Leadership Council for Human Rights

~ Feet in the mud, head in the sky ~

Monday, September 24, 2007

Cairo tightens grip on dissent

There has been a turbulent atmosphere in Egypt the past few months and The Washington Post reported on Sunday that the doors have been closed at an Egyptian human rights law group that was at the forefront of court battles over accusations of torture in Egypt's jails, after the group was accused by the government of illegally receiving funds from abroad.

The past month has seen, among other arrests, the conviction of the four journalists for defaming President Hosni Mubarak.

“What I am feeling is there is a kind of nervousness. They are very nervous within the regime,” said Diaa Rashwan, a political analyst at Cairo’s al-Ahram Centre. “Now there is an effort to prepare for the post-Mubarak era. Nobody knows what is the arrangement, what is already done, what are the chances of his son Gamal Mubarak (taking over).”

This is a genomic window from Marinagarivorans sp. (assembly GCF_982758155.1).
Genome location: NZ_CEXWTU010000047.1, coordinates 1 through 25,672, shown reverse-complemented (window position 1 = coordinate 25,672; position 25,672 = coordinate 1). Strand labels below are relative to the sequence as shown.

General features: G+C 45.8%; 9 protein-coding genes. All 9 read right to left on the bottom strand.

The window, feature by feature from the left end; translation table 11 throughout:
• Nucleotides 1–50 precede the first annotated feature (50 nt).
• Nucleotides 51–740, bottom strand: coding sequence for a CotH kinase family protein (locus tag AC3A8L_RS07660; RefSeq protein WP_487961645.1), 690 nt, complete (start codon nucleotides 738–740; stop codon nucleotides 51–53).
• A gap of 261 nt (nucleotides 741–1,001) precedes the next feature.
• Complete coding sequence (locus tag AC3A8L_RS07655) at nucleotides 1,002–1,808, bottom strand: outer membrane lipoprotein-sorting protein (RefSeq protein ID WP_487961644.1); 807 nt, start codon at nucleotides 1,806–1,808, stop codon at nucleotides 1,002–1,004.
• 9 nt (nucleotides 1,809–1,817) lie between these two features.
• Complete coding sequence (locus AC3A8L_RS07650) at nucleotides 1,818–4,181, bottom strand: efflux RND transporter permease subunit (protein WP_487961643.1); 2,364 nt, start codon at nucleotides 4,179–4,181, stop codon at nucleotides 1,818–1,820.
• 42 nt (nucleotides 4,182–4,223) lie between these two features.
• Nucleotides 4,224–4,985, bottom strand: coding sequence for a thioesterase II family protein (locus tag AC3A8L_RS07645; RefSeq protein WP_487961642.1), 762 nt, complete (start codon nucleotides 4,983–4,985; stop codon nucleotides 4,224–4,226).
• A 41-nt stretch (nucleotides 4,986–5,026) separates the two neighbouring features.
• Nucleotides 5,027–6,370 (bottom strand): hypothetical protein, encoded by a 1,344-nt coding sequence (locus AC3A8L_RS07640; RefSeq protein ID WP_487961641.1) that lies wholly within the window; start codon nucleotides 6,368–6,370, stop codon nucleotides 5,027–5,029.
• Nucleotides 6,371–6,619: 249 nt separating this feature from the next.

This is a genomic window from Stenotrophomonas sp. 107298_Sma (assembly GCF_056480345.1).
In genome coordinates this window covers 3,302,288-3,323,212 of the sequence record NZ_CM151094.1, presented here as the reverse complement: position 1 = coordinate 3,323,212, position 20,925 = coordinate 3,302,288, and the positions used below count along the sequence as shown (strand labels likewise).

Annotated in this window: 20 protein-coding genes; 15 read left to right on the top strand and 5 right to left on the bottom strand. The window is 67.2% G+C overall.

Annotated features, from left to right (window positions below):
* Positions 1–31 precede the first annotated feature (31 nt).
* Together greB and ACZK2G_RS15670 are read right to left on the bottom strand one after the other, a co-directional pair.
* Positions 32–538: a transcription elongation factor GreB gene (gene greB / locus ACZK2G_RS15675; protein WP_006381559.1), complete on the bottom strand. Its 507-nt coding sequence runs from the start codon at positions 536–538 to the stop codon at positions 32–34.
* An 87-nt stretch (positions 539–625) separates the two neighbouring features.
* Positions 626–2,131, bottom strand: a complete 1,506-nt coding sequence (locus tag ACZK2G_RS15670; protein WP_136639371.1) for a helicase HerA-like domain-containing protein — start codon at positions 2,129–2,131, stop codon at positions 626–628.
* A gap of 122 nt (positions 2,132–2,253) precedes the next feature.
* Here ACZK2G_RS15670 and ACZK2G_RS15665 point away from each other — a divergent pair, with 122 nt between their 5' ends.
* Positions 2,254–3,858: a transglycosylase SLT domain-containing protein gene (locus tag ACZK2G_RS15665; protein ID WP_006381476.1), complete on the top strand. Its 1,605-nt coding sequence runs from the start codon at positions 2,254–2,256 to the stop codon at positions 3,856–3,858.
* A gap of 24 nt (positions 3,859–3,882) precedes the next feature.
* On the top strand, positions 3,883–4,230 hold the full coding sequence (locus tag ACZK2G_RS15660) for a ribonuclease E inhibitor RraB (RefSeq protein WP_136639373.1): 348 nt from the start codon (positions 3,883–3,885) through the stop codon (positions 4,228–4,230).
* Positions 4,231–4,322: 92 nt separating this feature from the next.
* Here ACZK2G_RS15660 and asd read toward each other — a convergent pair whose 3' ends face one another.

Other cases also attest to Cairo’s tightened grip on free expression. According to the article: “Some 40 Brotherhood members, including a top leader, are on trial in a military court on charges including terrorism and money laundering in proceedings rights groups including Amnesty International have dismissed as unfair. More than 120 other Brotherhood men are in jail, unrelated to that case.”

In addition, Egypt faced pressure in 2002 over the arrest of sociologist Saad Eddin Ibrahim and in 2005 over the detention of opposition politician Ayman Nour.

Other recent cases have also drawn condemnation. According to the article: “A government-appointed panel of forensic experts cleared police of wrongdoing earlier this month in the case of a 13-year-old boy, arrested on suspicion of stealing packets of tea, who died shortly after being released from police custody.” According to an internationally respected Egyptian anti-torture group, the El-Nadim Centre, the boy had been beaten and subjected to electric shocks, and then received inadequate care.

For full article click here.

Labels: ,


Post a Comment

<< Home